Agile Makes Me Lose Control
Executives and managers can turbocharge an Agile Transformation...or stop it before it even starts. If you’ve ever found yourself wondering “how come they don’t get it”, then these games are for you.
In this exercise we’ll show you how to connect the critical values of transparency, autonomy, negotiability and responsiveness to Executive concerns like resource utilization, capital budgeting, risk analysis and annual planning. It starts with exploring and respecting the differences between approaches, the questions under the questions. It concludes with shared vocabulary, mutual understanding, and goals aligned. Let’s start seeing each other as runways, not roadblocks, on the journey to better organizations.
Outline/structure of the Session
Extra Extra!: A Role Playing Game
Learn to quickly get to the bottom of Executive or Management points of view by borrowing from the world of Marketing and Communications. Identify root causes of Executive headaches in quick role playing exercises that use W/W/W/W/H questions, personas, and a bit of storytelling.
In this exercise we’ll learn:
- How to diagnose the root causes of common arguments
- To practice active listening and communication
Cards Against Executives
Underlying Objections, the real roadblocks are often obscured by Surface Concerns. It can be difficult to understand and disentangle the real problems from the stated ones. In this exercise we’ll use cards to connect the surface conversation with the deeper meaning. Learn to recognize undercurrents by connecting common Executive Concerns with potential Underlying Objections.
Challenge: Accepted! - The most meaningful transformations require change in people, not just systems. Using our knowledge from the previous game, we’ll learn how to address both Surface Concerns and Underlying Objections, and even when it may not be appropriate to do so.
In this exercise we’ll learn
- How to identify the change we want and what it will take to achieve
- Brainstorm potential solutions, and learn to categorize them as Adaptive or Technical
- We’ll share our solutions and upgrade them to come up with a plan to support alignment, learning, and real, lasting change
Through a series of mini-games, learn how to achieve alignment with any executive or manager in your organization.
Anyone who’s ever asked or said any of the following: “But how do I get buy-in”, “How do I convince them?”, “Why don’t they get it?”, “If they only understood…”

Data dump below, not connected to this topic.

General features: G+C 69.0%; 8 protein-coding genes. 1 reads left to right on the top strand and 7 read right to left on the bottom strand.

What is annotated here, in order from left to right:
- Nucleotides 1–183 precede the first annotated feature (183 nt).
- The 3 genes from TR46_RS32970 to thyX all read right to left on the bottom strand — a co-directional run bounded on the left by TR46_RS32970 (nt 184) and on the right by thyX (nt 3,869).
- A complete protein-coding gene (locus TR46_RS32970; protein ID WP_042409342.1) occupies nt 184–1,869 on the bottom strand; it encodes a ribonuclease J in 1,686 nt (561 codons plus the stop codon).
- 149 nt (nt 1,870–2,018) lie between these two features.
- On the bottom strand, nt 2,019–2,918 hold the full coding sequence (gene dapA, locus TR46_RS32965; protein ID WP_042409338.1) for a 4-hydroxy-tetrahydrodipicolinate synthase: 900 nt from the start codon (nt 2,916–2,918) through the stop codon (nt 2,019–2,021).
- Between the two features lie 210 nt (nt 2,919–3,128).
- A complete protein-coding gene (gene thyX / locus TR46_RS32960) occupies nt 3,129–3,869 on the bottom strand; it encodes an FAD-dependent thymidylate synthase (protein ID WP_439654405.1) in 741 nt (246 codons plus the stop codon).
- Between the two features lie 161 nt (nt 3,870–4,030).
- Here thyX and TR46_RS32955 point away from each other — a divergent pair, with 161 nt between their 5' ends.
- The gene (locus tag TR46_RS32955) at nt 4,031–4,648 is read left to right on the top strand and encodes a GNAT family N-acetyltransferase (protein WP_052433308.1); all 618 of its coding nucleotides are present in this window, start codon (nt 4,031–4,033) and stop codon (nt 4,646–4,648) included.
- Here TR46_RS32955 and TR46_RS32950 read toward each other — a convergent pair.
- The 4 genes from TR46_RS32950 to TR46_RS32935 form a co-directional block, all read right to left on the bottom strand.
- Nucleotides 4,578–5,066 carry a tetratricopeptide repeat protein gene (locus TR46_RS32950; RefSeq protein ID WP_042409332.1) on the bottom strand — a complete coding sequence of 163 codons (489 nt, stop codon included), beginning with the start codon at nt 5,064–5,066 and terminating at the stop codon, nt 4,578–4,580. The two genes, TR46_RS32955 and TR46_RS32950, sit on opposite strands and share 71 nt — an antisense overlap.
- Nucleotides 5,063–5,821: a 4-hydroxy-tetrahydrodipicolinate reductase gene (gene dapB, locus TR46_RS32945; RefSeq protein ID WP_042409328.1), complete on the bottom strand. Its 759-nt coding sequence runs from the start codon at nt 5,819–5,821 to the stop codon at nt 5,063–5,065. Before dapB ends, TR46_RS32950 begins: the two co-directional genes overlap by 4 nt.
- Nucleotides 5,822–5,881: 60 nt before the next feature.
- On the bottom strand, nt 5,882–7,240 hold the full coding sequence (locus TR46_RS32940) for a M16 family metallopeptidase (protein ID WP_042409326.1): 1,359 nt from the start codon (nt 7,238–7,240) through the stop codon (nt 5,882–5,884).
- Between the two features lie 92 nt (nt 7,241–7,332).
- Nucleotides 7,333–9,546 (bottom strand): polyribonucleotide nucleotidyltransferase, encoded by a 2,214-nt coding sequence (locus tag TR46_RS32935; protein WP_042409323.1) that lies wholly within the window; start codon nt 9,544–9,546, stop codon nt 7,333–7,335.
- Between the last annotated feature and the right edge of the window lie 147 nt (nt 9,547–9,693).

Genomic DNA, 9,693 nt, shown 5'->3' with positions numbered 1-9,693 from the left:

schedule Submitted 4 months ago
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Games for Learning about Retrospection and New Idea Development
Game Name: Empathy Map
Presenter: Savvy Katham
Type: Interactive Game Play
Audience Level: All
Room Setup: Rounds
Duration: 60 minutes
Keywords: Play, Retrospection, Learning-game, New idea generation
People deliver. Period. However, if people are understood they will deliver MORE.
Empathy Map game focuses on understanding teams (people) and their thoughts and taking necessary action as needed. It helps teams to express emotions that they encounter through out the project execution.
This game can be played with different audiences with the variation in the situation.
- How is a persona looking at the product?
- How is a team member feeling about the development of a product?
A drawing is given to each table that contains Think and Feel? , Hear?, See? Say and Do?, Pain
A situation is given to all attendees.
Attendees have to put their write-up stickies under each category mentioned above.
- Creates an open environment to brainstorm about a product or a feature
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All stakeholders who would like to take understand personas and incorporate the feedback in a product.
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Think about it for a moment. How transparent are your daily communications with team members? What steps have you taken to understand your teammates’ perspectives about what hinders or accelerates shared success in your daily work? How often do you converse—openly and deeply—with team members, especially those who hail from other disciplines? For most of us, our day-to-day interactions fall short of the ideals of honest communication, mutual learning and genuine curiosity.
It doesn’t have to be that way. Join us for “Can We Talk?” as we explore techniques to help us share the truth—without blame or judgment—with our colleagues. In this session, we dig deep to explore puzzles, patterns, and possibilities for more effective cross-discipline collaboration. In the end, you leave with a set of activities you can use to safely yet honestly engage with your whole team.
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Our roadmap doesn't make sense. Our executive team is out of touch. Why does the CTO keep going on and on about X, when we know our customers just want Y? Wait, we have a roadmap? We should just make product Z - it would be so easy to do - so what if it doesn't fit into the company strategy? Why are we not making products that our customers are passionate about?
You've experienced at least one of these sentiments before. Am I right?
The Business Value Game is a fantastic tool to align and build consensus amongst stakeholders on any kind of strategic or tactical roadmap - from product roadmaps, to marketing strategies, to devops initiatives.
I learned this game from Chris Sims at the 2014 Scrum Gathering in New Orleans, and have been using it for both feature roadmaps and product roadmaps, successfully aligning a diverse and stubborn group of stakeholders to work together for common goals.